Daniels' genius as a writer and director lies in his innate understanding of what makes the characters human and how they relate to each other, says Efron. "Each relationship and every part of this story is grounded and real in the crazy way things actually are. He understands the spaces in between. He wants to turn everything on its ear and he's not afraid to improvise."

The young actor experienced some of the same growing pains as his character during the shoot. "Jack learns huge life lessons from each of these very important people in his life," he says. "I felt the same way working on the movie. I came as a blank slate. I haven't been doing this as long some of the other actors have and I'm still learning what it is to make a movie or be an actor. This cast was always challenging me in different ways."

Jack's older brother, ambitious, truth-seeking Ward, is played by Matthew McConaughey, last seen in The Lincoln Lawyer. Daniels had very specific direction about what he wanted to happen between Ward and Jack, imbuing the relationship with a weighty backstory. "It would have been easy to view it as two brothers coming back together and taking the world by storm," says Efron. "That's not what Lee saw and he was adamant. They've been estranged for a long time. Ward helped raise Jack after their mother died, but then he abandoned him, and Jack doesn't know how to treat him when he suddenly returns."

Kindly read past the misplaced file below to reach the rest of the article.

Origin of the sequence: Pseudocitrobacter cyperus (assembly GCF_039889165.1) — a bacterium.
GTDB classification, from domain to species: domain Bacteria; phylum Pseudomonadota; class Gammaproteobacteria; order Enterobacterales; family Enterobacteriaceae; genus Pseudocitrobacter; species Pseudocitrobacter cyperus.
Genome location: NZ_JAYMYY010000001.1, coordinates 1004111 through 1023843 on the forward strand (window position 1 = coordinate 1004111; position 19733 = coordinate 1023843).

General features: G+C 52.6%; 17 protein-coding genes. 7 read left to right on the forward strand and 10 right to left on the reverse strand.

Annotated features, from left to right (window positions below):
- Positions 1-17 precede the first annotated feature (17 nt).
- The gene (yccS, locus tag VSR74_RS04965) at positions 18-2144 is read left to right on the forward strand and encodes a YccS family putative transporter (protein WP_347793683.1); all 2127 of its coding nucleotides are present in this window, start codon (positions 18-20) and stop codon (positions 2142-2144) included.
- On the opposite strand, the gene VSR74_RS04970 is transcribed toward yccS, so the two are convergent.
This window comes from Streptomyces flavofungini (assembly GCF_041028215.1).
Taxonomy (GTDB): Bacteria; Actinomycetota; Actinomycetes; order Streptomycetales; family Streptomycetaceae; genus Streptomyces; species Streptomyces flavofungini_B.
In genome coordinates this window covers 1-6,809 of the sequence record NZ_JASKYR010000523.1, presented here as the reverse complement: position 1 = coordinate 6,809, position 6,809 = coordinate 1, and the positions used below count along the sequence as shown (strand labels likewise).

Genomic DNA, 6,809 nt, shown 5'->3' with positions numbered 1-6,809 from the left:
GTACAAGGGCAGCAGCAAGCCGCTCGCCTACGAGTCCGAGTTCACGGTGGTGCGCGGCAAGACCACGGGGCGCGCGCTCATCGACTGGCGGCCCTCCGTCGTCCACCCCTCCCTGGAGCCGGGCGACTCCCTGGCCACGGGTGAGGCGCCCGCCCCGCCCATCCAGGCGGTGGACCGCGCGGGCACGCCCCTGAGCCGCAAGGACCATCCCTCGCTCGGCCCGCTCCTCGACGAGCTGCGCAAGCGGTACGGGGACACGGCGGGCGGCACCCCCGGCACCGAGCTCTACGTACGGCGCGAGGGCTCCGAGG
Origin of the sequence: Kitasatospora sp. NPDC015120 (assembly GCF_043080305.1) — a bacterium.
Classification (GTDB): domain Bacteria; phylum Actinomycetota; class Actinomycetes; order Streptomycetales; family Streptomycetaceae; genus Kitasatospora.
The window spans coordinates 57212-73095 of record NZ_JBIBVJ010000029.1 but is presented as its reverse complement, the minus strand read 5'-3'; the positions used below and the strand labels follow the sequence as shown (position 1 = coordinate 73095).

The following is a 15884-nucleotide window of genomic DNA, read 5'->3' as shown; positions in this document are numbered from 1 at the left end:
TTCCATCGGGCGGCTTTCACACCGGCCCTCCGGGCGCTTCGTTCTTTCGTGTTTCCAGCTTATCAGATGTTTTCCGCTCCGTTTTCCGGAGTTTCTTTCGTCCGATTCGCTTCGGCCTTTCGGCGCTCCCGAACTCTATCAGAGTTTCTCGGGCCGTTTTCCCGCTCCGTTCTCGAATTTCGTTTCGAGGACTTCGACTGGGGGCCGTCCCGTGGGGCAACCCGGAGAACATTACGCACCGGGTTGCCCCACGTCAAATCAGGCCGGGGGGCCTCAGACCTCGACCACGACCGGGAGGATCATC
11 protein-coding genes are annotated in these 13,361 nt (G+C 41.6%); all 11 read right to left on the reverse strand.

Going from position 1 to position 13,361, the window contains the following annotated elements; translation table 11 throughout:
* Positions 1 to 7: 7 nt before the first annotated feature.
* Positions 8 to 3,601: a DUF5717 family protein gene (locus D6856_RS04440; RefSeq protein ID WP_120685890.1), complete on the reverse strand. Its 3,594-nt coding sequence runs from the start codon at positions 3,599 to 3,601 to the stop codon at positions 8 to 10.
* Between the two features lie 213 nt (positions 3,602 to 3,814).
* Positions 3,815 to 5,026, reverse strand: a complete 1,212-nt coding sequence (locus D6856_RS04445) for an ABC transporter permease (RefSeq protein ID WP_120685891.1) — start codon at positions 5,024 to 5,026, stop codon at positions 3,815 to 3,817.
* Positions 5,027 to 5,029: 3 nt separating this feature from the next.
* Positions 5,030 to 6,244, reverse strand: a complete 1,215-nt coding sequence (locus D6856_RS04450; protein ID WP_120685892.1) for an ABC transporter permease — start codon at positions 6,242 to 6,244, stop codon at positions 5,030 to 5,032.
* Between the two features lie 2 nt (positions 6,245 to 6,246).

As it turns out, Ward has secrets of his own that will change much of what his younger brother believes about him. McConaughey says, "I was a fan of Precious and looking to work with Lee Daniels. Even so, I wasn't absolutely sure what I was getting into. The role is pretty daring. It has some shock value and that's what turned me on about it."

Fans should anticipate seeing a side of the actor he has never explored before. "People think they know what they are going to get from Matthew McConaughey," says Daniels. "But in this case, they don't. This is a completely unexpected role for him."

Daniels pushed McConaughey, like all the other actors, to embrace that. "Lee is constantly looking for something different, whether it's in his casting choices or in the choices he encourages the actors to make about their characters," McConaughey says. "He'll often acknowledge that what you've done may be the realistic or the pragmatic choice, but then ask you to flip it. He wants to go for the unexpected."

And while it is Jack's coming-of-age story that anchors the film, there is room for many compelling characters in this movie, says the actor. "No two of them are on the same frequency. When they are all in a room, you've got so many different points of view. It is Jack's story in the end, but his relationship with his brother, his love story with Charlotte and everything he goes through make him the man he becomes."

Ward brings Hillary Van Wetter's prison pen pal Charlotte Bless back to Moat County to help in his investigation, never dreaming his younger brother will become infatuated with the lost and luscious temptress. In a complete departure from the kinds of ethereal, cerebral roles that earned her an Academy Award and two additional Oscar nominations, Nicole Kidman creates an earthy, wild woman-child in Charlotte.